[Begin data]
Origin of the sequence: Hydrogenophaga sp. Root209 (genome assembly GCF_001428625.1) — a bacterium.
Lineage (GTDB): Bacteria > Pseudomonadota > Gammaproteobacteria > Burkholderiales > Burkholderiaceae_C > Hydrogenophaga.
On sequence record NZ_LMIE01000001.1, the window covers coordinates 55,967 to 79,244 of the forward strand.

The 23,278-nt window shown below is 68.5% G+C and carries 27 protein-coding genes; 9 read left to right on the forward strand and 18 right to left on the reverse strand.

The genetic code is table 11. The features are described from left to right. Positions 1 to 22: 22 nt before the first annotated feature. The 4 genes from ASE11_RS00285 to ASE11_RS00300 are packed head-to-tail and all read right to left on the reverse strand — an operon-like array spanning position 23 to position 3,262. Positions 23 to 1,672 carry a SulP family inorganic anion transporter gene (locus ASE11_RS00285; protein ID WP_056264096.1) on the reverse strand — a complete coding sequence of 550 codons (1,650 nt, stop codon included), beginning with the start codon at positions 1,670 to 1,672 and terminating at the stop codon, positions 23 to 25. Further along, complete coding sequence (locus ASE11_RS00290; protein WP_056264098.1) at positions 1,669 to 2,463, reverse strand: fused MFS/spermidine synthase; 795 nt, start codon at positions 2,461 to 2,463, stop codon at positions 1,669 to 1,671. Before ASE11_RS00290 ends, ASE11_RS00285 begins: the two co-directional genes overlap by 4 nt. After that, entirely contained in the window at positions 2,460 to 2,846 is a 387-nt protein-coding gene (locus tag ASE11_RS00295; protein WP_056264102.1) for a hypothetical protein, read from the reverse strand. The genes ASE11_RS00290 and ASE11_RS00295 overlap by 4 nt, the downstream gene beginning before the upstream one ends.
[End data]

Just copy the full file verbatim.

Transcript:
Origin of the sequence: Hydrogenophaga sp. Root209 (genome assembly GCF_001428625.1) — a bacterium.
Lineage (GTDB): Bacteria > Pseudomonadota > Gammaproteobacteria > Burkholderiales > Burkholderiaceae_C > Hydrogenophaga.
On sequence record NZ_LMIE01000001.1, the window covers coordinates 55,967 to 79,244 of the forward strand.

The 23,278-nt window shown below is 68.5% G+C and carries 27 protein-coding genes; 9 read left to right on the forward strand and 18 right to left on the reverse strand.

The genetic code is table 11. The features are described from left to right. Positions 1 to 22: 22 nt before the first annotated feature. The 4 genes from ASE11_RS00285 to ASE11_RS00300 are packed head-to-tail and all read right to left on the reverse strand — an operon-like array spanning position 23 to position 3,262. Positions 23 to 1,672 carry a SulP family inorganic anion transporter gene (locus ASE11_RS00285; protein ID WP_056264096.1) on the reverse strand — a complete coding sequence of 550 codons (1,650 nt, stop codon included), beginning with the start codon at positions 1,670 to 1,672 and terminating at the stop codon, positions 23 to 25. Further along, complete coding sequence (locus ASE11_RS00290; protein WP_056264098.1) at positions 1,669 to 2,463, reverse strand: fused MFS/spermidine synthase; 795 nt, start codon at positions 2,461 to 2,463, stop codon at positions 1,669 to 1,671. Before ASE11_RS00290 ends, ASE11_RS00285 begins: the two co-directional genes overlap by 4 nt. After that, entirely contained in the window at positions 2,460 to 2,846 is a 387-nt protein-coding gene (locus tag ASE11_RS00295; protein WP_056264102.1) for a hypothetical protein, read from the reverse strand. The genes ASE11_RS00290 and ASE11_RS00295 overlap by 4 nt, the downstream gene beginning before the upstream one ends.